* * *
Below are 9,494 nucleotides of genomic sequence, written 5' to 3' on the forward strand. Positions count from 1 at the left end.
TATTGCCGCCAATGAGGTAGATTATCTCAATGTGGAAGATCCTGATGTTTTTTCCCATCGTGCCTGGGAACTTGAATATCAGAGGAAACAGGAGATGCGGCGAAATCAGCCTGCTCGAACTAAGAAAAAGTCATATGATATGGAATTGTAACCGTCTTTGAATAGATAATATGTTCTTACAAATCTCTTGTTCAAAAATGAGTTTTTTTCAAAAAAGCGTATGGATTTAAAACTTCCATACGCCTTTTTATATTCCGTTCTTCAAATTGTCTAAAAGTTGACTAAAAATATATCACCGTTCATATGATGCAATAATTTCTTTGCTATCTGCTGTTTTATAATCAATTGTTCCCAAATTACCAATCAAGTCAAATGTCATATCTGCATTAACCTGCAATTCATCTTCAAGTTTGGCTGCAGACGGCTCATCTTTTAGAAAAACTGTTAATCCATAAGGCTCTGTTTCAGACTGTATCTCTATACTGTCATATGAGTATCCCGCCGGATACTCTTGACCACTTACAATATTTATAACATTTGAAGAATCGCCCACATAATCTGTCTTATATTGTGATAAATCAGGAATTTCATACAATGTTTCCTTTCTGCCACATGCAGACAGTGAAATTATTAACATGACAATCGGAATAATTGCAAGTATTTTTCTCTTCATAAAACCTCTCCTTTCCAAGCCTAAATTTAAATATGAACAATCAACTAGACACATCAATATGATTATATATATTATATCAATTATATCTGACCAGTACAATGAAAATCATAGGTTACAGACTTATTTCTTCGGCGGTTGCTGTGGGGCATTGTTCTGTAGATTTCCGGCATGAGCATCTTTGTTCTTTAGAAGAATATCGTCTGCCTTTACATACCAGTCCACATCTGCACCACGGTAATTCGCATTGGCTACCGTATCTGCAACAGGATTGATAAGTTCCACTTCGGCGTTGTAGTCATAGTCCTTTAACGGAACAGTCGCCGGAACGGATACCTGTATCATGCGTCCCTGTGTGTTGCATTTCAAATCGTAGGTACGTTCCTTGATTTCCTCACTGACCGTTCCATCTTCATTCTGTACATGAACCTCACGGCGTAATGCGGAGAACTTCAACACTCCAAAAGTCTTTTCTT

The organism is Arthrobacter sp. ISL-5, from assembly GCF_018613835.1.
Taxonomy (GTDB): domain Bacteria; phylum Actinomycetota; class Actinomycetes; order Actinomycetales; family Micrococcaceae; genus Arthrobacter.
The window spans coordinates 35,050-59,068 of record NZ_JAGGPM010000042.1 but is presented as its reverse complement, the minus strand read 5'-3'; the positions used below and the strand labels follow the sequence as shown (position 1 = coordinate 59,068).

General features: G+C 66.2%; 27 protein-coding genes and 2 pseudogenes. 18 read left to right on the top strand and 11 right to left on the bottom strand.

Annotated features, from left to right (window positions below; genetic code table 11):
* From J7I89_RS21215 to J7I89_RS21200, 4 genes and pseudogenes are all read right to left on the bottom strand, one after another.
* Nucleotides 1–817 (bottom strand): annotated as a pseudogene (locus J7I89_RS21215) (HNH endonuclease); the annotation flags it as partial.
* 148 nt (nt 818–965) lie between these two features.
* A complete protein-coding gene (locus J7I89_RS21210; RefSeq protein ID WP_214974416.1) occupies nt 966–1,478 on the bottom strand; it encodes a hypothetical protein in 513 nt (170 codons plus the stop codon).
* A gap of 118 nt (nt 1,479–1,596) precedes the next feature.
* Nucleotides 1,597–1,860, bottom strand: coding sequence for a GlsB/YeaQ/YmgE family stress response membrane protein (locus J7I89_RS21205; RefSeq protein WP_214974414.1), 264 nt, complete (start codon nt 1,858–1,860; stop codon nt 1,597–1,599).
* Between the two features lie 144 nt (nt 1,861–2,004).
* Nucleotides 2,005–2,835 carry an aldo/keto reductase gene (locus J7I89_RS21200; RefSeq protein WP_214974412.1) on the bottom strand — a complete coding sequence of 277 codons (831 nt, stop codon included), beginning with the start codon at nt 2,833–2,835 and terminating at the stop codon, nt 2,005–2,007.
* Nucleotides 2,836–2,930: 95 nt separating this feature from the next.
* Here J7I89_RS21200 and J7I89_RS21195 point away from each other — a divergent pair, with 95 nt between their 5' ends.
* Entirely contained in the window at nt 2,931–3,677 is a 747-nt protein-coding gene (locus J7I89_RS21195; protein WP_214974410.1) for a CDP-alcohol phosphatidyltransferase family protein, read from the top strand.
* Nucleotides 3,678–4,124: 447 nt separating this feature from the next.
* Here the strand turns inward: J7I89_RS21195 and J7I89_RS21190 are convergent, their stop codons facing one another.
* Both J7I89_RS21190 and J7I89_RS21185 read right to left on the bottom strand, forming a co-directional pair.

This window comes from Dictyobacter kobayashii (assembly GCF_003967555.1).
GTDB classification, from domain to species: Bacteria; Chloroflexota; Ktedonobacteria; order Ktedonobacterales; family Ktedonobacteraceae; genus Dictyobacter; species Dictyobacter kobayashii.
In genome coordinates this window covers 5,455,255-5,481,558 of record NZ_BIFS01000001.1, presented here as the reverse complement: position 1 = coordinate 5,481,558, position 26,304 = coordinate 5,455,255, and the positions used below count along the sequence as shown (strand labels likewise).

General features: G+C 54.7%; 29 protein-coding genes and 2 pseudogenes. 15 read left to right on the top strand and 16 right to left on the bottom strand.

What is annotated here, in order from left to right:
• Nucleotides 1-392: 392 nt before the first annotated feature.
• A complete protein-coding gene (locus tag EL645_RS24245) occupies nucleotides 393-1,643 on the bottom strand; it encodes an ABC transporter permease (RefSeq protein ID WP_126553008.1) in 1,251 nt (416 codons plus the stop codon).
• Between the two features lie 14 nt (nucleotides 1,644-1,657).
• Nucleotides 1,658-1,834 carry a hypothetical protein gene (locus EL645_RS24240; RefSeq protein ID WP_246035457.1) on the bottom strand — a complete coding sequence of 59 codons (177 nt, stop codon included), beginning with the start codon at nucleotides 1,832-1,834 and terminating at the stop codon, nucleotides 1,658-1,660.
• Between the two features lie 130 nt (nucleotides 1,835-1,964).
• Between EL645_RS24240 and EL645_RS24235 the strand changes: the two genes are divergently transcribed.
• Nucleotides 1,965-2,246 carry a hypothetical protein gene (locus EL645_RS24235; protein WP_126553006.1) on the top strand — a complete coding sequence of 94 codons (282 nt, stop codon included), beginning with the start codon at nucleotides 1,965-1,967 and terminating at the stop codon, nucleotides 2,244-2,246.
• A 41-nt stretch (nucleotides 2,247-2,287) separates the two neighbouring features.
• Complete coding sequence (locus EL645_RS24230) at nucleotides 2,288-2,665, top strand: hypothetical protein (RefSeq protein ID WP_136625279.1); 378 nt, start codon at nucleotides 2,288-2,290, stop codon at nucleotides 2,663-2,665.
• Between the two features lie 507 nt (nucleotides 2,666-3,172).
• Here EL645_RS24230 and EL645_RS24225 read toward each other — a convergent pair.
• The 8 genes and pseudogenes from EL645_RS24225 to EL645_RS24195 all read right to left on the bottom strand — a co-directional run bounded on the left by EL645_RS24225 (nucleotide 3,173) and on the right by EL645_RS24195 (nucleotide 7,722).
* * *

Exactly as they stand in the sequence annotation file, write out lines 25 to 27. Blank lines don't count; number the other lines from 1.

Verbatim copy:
General features: G+C 54.7%; 29 protein-coding genes and 2 pseudogenes. 15 read left to right on the top strand and 16 right to left on the bottom strand.

What is annotated here, in order from left to right:
• Nucleotides 1-392: 392 nt before the first annotated feature.